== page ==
3dp microman complete.JPG

Picture of the parts required to assemble the micromanipulator.

3dp microman parts.JPG

Bill of Materials[edit | edit source]

  • 3 pieces of OpenBeam, 75mm long.
  • 3 pieces M5 threaded rod, 65mm long.
  • 3 M3 x 10mm flat head socket screws.
  • 6 M3 x 6mm socket head cap screws.
  • 4 M3 x 20mm flat head socket screws.
  • 4 M3 x 25mm socket head cap screws.
  • 15 M5 hex nuts.
  • 6 MR105zz roller bearings (NOT PICTURED).
  • 3 printed knobs.
  • 3 printed straddle ends.
  • 2 printed straddle carriages.
  • 1 printed vertical straddle carriage.

Assembly[edit | edit source]

  1. Jam M5 nuts on one end of each of the threaded rods, chuck into a drill and remove burrs from the threads by rotating in #600 emory cloth or sandpaper.
  2. Thoroughly clean the threaded rods and 3 nuts with alcohol in a sonicator for 5 minutes.
  3. Run a 2.5mm drill bit in the holes for the captive nut retainer screws.
  4. Run a 5mm drill bit through all of the leadscrew holes in all the straddle ends and straddle carriages.
  5. The carriages should be very snug on the OpenBeam, but should slide reasonably easily. Run carriages back and forth on a long piece of OpenBeam until they slide easily.
  6. Line up the MR105zz bearings with their pockets in the straddle ends and run a M5 x 40mm screw them and the straddle end. Place the screw head on the side with the deeper pocket. Place a nut and washer on the M5 screw and tighten to pull in and align the bearings in the straddle end.
  7. Use the same technique to pull the captive nuts into their pockets in the straddle carriages.
  8. Thread the M5 x 6mm captive nut retainer screws into the straddle carriages. Do not tighten the screws!
  9. Tap threads into the carriage holes with the M3 tap or by "plastiforming" threads simply by running a screw into them.
  10. Thread a single nut onto each of the leadscrews.
  11. Ensure that enough thread extends from the back of the straddle end to engage two more nuts.
  12. Hold the properly positioned nut in place while starting the jam nut. Tighten the jam nut in place.
  13. Again check that there is sufficient threaded rod extending from the end of the straddle end. Adjust if necessary.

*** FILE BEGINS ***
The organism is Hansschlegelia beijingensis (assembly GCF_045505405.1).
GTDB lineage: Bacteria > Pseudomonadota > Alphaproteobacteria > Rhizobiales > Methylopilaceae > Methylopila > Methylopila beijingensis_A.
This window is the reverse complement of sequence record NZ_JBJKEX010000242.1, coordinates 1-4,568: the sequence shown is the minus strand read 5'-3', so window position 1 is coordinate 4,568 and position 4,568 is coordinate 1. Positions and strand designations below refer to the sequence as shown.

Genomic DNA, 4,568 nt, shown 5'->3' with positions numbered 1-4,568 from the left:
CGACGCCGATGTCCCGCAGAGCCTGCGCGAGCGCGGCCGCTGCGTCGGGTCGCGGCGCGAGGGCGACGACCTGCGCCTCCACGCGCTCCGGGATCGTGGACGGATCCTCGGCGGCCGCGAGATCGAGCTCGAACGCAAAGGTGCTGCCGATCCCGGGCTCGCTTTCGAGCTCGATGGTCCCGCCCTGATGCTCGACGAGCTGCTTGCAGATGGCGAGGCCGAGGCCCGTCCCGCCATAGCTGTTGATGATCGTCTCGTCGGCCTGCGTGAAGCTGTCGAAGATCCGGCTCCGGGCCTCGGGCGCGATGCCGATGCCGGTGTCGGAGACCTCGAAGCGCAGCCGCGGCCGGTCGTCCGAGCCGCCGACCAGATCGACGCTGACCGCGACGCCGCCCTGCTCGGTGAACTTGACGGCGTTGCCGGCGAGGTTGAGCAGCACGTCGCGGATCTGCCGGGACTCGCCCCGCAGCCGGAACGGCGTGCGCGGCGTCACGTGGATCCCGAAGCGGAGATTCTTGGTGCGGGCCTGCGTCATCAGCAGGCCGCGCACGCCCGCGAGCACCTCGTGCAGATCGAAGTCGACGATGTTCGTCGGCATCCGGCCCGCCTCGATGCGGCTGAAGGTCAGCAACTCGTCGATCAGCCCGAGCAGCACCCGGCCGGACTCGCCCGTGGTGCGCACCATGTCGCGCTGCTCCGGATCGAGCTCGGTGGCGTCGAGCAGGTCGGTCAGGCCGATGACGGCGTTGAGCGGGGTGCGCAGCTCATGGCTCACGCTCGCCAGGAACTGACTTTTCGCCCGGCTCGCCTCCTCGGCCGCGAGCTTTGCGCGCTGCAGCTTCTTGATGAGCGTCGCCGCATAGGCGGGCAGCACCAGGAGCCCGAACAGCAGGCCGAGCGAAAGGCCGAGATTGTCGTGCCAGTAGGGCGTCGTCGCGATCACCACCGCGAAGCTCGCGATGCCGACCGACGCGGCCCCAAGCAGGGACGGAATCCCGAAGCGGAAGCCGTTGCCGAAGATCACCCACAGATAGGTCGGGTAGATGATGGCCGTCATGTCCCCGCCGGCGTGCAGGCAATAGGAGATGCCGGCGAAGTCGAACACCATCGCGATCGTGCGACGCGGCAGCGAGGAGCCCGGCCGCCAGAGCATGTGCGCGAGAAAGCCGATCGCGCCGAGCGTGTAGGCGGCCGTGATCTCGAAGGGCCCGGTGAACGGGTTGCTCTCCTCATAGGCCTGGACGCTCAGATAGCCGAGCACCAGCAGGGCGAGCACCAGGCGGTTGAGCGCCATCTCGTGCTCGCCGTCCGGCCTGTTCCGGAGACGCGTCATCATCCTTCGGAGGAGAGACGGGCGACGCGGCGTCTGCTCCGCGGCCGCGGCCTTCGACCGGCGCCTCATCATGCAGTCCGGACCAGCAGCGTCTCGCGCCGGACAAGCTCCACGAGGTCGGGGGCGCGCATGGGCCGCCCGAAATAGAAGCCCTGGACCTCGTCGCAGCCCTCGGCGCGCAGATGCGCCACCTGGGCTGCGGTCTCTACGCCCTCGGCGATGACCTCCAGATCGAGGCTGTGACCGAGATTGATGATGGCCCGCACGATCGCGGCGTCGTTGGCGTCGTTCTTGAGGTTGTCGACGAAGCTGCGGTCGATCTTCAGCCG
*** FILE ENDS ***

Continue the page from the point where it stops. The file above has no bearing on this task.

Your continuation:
14. Jam nut the free end of the threaded rod.
  15. Tap one end of each of the OpenBeam pieces with a M3 tap.
  16. Gently tap the threaded end of a piece of OpenBeam into each of the straddle ends. Secure in place with a M3 x 10mm flat head socket screw.
  17. Align the flats on the jam nut and the pocket in a knob and gently tap the opposite end of the threaded rod to engage with the knob.
  18. Countersink the four holes on the OpenBEam side of one of the carriages (not the vertical carriage). Insert the M3 x 20mm flat head socket screws into the countersunk holes. This is the Z-carriage
  19. Apply a light coating of grease to the interiors of the carriages.
  20. Align the captive nut with the threaded rod and slide the carriages onto the pieces of OpenBeam.
  21. Advance the carriage until the threaded rod is all the way through the carriage and then tighten the captive nut retainer screws.
  22. A completely assembled axis should look as pictured.
  23. The completely assembled axes should look as pictured.
  24. Connect the straddle end of the Y axis to the straddle carriage on the X-axis with the four M3 x 25mm socket head capo screws.
  25. Attach the Z-carriage to the Y-carriage with the four screws that were inserted into the Z-carriage. Tighten the screws step-wise, rotating through each screw to avoid breaking one of the carriages.

Assembled piece[edit | edit source]

Completed assembly.
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Authors Jerry Anzalone
License CC-BY-SA-3.0
Language English (en)
Related 0 subpages, 0 pages link here
Impact 699 page views
Created August 22, 2017 by Jerry Anzalone
Modified January 24, 2024 by Irene Delgado
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